To the Ancients, Friendship seemed the happiest and most fully human of all loves; the crown of life and the school of virtue. The modern world, in comparison, ignores it. C.S. Lewis
On August 27th, I led a men’s breakfast at Foothills Fellowship. My goal was to help men see the need for intimate male relationships, encourage them to be willing to explore this concept more, and eventually pursue such relationships. I gave them 6 reasons why I decided to speak on this topic.
1. Occasionally, I find myself telling my wife, Michelle, “I don’t need close male friends. I have you.” Emotionally, I may convince myself of this, but theologically, I know this is not right.
2. Most churches (including mine) stink at keeping single men connected to the church after high school. Perhaps one of the main reasons is that there aren’t any older men relationally connecting with these younger men.
3. Churches must have an answer for single men who struggle with same-sex attraction but want to honor God by remaining celibate. Deep and meaningful relationships with other men and families in the church is pivotal for helping these men stay connected to their faith and keep their commitment to celibacy. I recently blogged on this.
4. In college, I enjoyed deep male friendships, and I miss it. However, once I was married and had children, these relationships faded. Men must figure out ways to stay connected to one another after marriage.
5. The Bible calls us to deep, intimate relationships with other Christian men, but our culture has made this almost impossible.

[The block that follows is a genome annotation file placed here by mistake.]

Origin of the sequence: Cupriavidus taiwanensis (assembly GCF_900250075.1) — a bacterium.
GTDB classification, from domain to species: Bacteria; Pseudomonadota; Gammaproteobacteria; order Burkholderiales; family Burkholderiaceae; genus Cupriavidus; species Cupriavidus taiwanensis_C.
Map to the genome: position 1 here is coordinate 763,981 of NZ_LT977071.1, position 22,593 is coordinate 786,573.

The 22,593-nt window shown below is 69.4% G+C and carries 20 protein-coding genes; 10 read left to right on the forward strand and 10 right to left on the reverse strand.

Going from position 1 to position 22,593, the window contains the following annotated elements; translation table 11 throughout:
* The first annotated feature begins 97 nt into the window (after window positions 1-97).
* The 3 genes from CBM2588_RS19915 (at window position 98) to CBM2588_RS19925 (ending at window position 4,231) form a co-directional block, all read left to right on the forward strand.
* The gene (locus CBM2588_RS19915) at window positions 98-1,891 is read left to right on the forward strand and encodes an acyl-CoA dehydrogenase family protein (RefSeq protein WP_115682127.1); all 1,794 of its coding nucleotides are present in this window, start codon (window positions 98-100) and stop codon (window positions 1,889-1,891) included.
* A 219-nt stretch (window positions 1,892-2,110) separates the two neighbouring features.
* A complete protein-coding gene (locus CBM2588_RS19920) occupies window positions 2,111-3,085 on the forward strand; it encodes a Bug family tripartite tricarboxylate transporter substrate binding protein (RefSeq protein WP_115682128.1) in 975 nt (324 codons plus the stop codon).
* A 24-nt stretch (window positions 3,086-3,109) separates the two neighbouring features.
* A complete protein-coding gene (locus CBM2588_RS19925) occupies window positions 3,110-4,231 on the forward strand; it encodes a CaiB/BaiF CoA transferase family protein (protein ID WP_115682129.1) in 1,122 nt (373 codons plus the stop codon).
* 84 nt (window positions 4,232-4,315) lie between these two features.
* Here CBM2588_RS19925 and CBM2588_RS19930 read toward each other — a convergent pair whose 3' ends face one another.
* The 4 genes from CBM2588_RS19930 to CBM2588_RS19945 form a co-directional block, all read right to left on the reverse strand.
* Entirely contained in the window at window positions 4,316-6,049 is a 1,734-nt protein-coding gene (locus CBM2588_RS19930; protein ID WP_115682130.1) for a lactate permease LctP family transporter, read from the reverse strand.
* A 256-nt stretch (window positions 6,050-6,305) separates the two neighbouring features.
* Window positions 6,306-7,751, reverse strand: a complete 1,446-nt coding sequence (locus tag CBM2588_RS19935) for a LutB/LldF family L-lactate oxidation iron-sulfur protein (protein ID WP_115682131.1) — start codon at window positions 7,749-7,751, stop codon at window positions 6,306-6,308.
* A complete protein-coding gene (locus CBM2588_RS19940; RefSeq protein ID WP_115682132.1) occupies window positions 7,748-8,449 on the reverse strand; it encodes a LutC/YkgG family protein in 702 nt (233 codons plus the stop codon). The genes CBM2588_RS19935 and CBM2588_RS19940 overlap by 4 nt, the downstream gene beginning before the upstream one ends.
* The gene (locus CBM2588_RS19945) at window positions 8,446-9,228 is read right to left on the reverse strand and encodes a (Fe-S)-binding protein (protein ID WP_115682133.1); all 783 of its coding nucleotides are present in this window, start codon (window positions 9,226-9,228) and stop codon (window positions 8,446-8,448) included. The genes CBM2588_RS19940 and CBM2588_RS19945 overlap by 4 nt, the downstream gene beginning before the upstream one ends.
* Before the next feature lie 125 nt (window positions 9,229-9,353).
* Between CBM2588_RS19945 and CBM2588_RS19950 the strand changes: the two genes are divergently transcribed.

Sam Allberry, a pastor in Maidenhead, UK explains why: “Our Western culture has so identified sex and intimacy that in popular thinking the two are virtually identical. We cannot conceive of intimacy occurring without it in some way being sexual. So when we hear how previous generations described friendship in such intimate terms, we roll our eyes and say, “Well they were obviously gay.” Any intimacy, we imagine, must ultimately be sexual. But the Bible conceives of these things very differently. Sex and intimacy are not the same. It’s possible to have a lot of sex and yet find no intimacy. Sex is designed to deepen and express intimacy that already exists; it cannot in itself create it. But it’s also possible to have a huge amount of godly, healthy intimacy without sex.”
6. Men’s discipleship and sanctification is dependent upon deep relationships with Christian male friends. Proverbs 27:17 says, “Iron sharpens iron, and one man sharpens another.” Iron tools are made sharp, and fit for use, by rubbing them against the file, or some other iron; so a man sharpens the countenance of his friend. He quickens his ingenuity, enlivens his affections, strengthens his judgment, excites him to virtuous and useful actions, and makes him, in all respects, a better, more godly man.
There are other Scriptures that point to the need for intimate relationships between Christians (men in this case).